I set down the box in my hands and looked around. Suitcases and storage containers filled the room; my pets cautiously sniffed their way through piles of familiar objects now scattered in an unfamiliar place: this was our new home.
Hours earlier, I’d met the former owners at a downtown office, sitting across from them at a large conference table and signing papers to make what was once their house mine. During the years they’d lived there, the family had completely renovated the dwelling, doing most of the work themselves; walls, floors, plumbing and electrical systems had been painstakingly updated. New paving stones traced a curved path through the front yard, which was bounded by a sturdy, stylish fence.
On the mantle of the fireplace, the owners had graciously left a bouquet of flowers — and, to my surprise, a handwritten letter. “We loved this house,” it read. “And we hope you do too.”
In their note, they recalled their own purchase of the home from an elderly woman who had spent some 50 years there, raising her children and watching them in turn raise their own. After her death, the grandkids had actually sent a Christmas card to the family who had bought the house. “It wouldn’t be Christmas without saying hello to where Grandma lived,” they’d said.
I sat for a moment on the staircase and thought about the many people who had known joy, sorrow, labor and rest in the place I now called home. In the eyes of the law, those former residents had no claim on the property, yet in my heart, I felt connected to them, as if we were not owners but stewards of a shelter that had, for a time, been entrusted to each of us.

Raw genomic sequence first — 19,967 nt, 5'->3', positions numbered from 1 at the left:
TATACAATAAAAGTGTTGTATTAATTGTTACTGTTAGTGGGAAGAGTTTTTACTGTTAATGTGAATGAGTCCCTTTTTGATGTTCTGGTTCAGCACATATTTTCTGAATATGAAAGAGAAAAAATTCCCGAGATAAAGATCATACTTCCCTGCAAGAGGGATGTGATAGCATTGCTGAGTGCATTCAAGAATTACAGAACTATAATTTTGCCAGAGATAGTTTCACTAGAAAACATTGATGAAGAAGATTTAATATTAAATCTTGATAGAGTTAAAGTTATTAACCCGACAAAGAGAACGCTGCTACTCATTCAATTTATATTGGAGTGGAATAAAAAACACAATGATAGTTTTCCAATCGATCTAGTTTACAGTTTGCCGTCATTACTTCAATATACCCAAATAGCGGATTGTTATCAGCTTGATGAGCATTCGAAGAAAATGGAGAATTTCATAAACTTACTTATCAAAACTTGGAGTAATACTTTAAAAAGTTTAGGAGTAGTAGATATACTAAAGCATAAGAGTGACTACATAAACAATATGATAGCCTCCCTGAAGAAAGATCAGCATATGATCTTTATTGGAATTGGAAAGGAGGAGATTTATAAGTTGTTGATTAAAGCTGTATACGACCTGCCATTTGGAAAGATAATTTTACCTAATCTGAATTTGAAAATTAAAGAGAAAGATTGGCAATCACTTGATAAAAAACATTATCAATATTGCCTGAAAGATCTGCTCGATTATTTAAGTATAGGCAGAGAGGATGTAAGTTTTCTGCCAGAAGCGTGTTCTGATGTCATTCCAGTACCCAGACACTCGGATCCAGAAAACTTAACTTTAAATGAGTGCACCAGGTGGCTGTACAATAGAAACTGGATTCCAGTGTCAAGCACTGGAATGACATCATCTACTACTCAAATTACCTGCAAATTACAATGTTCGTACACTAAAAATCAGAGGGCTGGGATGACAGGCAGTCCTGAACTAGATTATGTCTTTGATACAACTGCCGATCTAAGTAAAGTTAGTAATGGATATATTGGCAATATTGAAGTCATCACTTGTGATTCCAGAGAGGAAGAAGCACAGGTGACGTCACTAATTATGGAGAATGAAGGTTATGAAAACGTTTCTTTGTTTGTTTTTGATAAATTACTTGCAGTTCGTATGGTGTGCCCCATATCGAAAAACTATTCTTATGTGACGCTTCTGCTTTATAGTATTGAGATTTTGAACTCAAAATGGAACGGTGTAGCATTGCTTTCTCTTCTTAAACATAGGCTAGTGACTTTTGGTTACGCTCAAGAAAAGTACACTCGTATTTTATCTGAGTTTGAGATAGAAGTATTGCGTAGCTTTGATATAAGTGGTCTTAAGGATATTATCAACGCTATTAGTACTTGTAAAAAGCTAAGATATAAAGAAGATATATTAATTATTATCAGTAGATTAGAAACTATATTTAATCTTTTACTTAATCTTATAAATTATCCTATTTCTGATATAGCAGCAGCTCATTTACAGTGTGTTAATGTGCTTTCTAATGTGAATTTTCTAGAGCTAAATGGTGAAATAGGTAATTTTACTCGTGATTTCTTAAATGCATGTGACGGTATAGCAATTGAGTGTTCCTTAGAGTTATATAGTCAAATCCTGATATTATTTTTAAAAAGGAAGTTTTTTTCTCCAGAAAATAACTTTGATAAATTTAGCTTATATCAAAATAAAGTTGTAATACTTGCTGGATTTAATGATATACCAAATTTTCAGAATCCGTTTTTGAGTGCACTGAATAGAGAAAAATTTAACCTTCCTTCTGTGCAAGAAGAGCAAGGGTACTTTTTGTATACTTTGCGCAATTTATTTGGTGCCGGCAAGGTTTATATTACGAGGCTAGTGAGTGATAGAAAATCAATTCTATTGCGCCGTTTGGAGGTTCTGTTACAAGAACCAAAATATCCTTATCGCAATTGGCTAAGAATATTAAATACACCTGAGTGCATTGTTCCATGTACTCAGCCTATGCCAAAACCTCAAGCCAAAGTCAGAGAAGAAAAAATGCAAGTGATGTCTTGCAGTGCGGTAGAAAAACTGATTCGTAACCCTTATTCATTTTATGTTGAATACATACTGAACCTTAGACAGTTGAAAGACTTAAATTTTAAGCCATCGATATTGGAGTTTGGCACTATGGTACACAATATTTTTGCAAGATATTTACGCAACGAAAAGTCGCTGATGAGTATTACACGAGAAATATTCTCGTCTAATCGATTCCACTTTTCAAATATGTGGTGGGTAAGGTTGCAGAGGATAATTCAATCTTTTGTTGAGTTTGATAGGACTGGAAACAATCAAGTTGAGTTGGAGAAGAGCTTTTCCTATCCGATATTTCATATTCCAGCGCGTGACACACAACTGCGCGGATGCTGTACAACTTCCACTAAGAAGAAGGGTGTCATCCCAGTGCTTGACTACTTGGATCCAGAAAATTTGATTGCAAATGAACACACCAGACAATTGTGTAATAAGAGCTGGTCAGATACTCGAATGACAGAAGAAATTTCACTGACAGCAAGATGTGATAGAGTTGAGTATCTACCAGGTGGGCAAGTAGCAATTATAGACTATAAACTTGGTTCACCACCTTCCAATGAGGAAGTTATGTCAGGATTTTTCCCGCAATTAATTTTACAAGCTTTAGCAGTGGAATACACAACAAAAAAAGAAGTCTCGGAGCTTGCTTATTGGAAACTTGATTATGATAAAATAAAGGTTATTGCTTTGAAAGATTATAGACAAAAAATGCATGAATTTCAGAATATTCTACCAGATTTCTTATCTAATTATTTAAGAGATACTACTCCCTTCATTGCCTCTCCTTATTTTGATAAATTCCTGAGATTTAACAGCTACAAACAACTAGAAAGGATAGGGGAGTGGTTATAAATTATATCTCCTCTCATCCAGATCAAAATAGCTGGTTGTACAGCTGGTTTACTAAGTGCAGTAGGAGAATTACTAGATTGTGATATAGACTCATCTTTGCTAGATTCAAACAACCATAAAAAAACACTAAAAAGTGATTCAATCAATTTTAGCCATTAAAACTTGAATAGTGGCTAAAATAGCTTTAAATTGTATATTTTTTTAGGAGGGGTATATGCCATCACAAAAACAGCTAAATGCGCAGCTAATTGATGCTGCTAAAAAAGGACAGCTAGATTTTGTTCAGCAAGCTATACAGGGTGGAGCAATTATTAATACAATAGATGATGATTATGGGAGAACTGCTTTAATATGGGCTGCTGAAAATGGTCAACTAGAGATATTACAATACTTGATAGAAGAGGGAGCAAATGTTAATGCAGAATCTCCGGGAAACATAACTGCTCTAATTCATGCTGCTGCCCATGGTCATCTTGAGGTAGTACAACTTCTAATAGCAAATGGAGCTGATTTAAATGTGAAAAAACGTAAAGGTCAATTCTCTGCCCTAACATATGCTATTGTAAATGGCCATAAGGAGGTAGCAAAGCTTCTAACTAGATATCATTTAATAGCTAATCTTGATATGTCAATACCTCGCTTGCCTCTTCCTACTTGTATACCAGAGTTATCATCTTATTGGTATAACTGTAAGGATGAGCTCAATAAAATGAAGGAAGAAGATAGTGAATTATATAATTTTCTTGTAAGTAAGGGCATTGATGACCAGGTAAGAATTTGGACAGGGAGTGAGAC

Most of us probably don’t spend much time thinking about the once and future occupants of our current living spaces, but our planet is sending us a strong message that we should. Extreme weather events, rising temperatures, overflowing landfills, flooding and desertification all point to a mounting crisis — thanks in large part to destructive agricultural and energy practices, reckless production and consumption patterns, and a lack of authentic international cooperation in addressing the state of our shared environment.
As Pope Francis warns us, “doomsday predictions can no longer be met with irony or disdain. We may well be leaving to coming generations debris, desolation and filth” (Laudato Si’, 161).
Our concern (or lack thereof) for the planet is a moral and spiritual mirror, he observes: “Our difficulty in taking up this challenge seriously has much to do with the ethical and cultural decline which has accompanied the deterioration of the environment. Men and women of our postmodern world run the risk of rampant individualism, and many problems of society are connected with today’s self-centered culture of instant gratification” (Laudato Si’, 162).
And by “instant,” the pope could well be speaking of a time scale measured in nanoseconds, as our impatience tolerates no delay in satisfying our desires for consumer goods and services. Even we Christians, who profess belief in a communion of saints spanning eons past into eternity, can be as short-sighted as anyone else in our use of God’s creation, prioritizing immediate convenience over concern for those to come.
Yet Pope Francis reminds us “we need to see that what is at stake is our dignity. … The issue is one which dramatically affects us, for it has to do with the ultimate meaning of our earthly sojourn” (Laudato Si’, 160).
None of us know how brief that sojourn can be. Let us then humble ourselves under the mighty hand of the One who fashioned for us a home, and make it a place where all — even those generations ahead of us — are indeed welcome.
Gina Christian is a senior content producer at CatholicPhilly.com, host of the Inside CatholicPhilly.com podcast and author of the forthcoming book “Stations of the Cross for Sexual Abuse Survivors.” Follow her on Twitter at @GinaJesseReina.
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